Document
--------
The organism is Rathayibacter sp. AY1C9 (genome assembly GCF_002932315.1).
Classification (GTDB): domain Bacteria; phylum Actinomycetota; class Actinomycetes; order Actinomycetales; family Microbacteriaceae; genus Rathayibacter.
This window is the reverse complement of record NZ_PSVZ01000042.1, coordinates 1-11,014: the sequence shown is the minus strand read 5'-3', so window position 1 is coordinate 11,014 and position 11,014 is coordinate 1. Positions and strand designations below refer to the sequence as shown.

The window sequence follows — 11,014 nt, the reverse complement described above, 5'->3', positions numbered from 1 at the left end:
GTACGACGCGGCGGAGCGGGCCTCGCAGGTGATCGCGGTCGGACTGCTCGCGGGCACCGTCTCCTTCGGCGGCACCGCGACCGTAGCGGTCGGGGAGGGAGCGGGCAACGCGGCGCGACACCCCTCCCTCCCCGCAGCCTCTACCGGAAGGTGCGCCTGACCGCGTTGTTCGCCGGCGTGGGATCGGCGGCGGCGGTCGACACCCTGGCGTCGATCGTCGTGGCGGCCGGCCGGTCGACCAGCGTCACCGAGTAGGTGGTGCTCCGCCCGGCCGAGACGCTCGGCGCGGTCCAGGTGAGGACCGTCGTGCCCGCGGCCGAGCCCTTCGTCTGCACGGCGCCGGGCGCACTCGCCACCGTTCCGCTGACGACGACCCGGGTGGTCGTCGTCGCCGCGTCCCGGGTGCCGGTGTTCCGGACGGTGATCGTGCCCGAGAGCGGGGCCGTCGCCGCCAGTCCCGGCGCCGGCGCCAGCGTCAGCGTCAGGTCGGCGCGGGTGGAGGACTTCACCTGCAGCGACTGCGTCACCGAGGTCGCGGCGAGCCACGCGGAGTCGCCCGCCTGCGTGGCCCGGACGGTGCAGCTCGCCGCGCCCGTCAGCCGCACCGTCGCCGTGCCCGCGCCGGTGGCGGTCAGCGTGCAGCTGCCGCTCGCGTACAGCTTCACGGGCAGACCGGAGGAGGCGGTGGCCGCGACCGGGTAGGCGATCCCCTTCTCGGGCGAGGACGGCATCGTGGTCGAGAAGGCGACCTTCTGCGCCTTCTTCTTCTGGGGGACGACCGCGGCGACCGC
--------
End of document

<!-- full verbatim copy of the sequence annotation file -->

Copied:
The organism is Rathayibacter sp. AY1C9 (genome assembly GCF_002932315.1).
Classification (GTDB): domain Bacteria; phylum Actinomycetota; class Actinomycetes; order Actinomycetales; family Microbacteriaceae; genus Rathayibacter.
This window is the reverse complement of record NZ_PSVZ01000042.1, coordinates 1-11,014: the sequence shown is the minus strand read 5'-3', so window position 1 is coordinate 11,014 and position 11,014 is coordinate 1. Positions and strand designations below refer to the sequence as shown.

The window sequence follows — 11,014 nt, the reverse complement described above, 5'->3', positions numbered from 1 at the left end:
GTACGACGCGGCGGAGCGGGCCTCGCAGGTGATCGCGGTCGGACTGCTCGCGGGCACCGTCTCCTTCGGCGGCACCGCGACCGTAGCGGTCGGGGAGGGAGCGGGCAACGCGGCGCGACACCCCTCCCTCCCCGCAGCCTCTACCGGAAGGTGCGCCTGACCGCGTTGTTCGCCGGCGTGGGATCGGCGGCGGCGGTCGACACCCTGGCGTCGATCGTCGTGGCGGCCGGCCGGTCGACCAGCGTCACCGAGTAGGTGGTGCTCCGCCCGGCCGAGACGCTCGGCGCGGTCCAGGTGAGGACCGTCGTGCCCGCGGCCGAGCCCTTCGTCTGCACGGCGCCGGGCGCACTCGCCACCGTTCCGCTGACGACGACCCGGGTGGTCGTCGTCGCCGCGTCCCGGGTGCCGGTGTTCCGGACGGTGATCGTGCCCGAGAGCGGGGCCGTCGCCGCCAGTCCCGGCGCCGGCGCCAGCGTCAGCGTCAGGTCGGCGCGGGTGGAGGACTTCACCTGCAGCGACTGCGTCACCGAGGTCGCGGCGAGCCACGCGGAGTCGCCCGCCTGCGTGGCCCGGACGGTGCAGCTCGCCGCGCCCGTCAGCCGCACCGTCGCCGTGCCCGCGCCGGTGGCGGTCAGCGTGCAGCTGCCGCTCGCGTACAGCTTCACGGGCAGACCGGAGGAGGCGGTGGCCGCGACCGGGTAGGCGATCCCCTTCTCGGGCGAGGACGGCATCGTGGTCGAGAAGGCGACCTTCTGCGCCTTCTTCTTCTGGGGGACGACCGCGGCGACCGC